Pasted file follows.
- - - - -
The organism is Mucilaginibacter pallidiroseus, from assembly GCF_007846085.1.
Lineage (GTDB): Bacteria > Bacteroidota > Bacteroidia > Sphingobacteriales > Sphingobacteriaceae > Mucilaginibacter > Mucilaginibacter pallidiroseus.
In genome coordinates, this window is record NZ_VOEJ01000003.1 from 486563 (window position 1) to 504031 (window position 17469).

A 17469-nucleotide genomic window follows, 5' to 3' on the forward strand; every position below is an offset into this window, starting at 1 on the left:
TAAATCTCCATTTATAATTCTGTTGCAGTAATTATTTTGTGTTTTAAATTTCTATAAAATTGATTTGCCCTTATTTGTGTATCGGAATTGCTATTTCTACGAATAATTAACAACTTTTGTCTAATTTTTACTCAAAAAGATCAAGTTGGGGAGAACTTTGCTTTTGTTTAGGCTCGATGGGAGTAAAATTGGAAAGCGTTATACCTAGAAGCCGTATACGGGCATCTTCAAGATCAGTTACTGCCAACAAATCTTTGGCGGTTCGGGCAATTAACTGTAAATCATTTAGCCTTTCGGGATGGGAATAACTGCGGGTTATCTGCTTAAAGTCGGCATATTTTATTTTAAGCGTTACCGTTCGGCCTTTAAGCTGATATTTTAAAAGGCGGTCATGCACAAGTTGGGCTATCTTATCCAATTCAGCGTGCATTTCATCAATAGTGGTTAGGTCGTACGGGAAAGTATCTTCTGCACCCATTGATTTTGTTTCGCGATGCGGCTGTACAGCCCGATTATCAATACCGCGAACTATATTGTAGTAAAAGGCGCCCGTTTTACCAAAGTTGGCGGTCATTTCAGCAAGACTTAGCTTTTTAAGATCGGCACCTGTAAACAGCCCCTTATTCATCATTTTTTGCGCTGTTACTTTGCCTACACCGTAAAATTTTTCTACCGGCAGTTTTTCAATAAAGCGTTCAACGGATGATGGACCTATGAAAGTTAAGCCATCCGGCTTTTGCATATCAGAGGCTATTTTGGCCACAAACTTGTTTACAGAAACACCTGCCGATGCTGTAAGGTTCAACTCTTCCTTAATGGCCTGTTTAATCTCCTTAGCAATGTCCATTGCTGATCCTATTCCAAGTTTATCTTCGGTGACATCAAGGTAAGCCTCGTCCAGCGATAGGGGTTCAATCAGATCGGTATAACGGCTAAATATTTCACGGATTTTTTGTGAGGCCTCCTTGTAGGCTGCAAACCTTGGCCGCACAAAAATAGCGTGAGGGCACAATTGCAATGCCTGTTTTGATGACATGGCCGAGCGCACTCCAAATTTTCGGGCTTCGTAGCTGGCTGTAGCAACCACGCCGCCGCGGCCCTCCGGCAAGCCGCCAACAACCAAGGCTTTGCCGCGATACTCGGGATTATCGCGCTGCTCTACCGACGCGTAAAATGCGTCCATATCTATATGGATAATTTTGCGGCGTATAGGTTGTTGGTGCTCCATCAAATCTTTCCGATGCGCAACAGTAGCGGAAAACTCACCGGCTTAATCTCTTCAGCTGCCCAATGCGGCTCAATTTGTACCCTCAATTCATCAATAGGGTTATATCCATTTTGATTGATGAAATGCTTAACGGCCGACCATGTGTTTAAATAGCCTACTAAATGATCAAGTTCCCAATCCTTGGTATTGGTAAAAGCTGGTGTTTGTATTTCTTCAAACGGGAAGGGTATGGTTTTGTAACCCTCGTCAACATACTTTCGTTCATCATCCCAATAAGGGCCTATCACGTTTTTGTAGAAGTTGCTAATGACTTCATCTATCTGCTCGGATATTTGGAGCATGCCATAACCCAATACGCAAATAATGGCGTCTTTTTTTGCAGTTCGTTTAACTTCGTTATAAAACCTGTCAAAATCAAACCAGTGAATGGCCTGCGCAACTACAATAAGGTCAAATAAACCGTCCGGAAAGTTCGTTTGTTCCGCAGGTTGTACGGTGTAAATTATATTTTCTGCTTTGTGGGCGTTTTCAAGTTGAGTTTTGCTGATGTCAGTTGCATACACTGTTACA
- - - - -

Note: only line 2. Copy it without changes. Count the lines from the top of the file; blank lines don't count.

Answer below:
Lineage (GTDB): Bacteria > Bacteroidota > Bacteroidia > Sphingobacteriales > Sphingobacteriaceae > Mucilaginibacter > Mucilaginibacter pallidiroseus.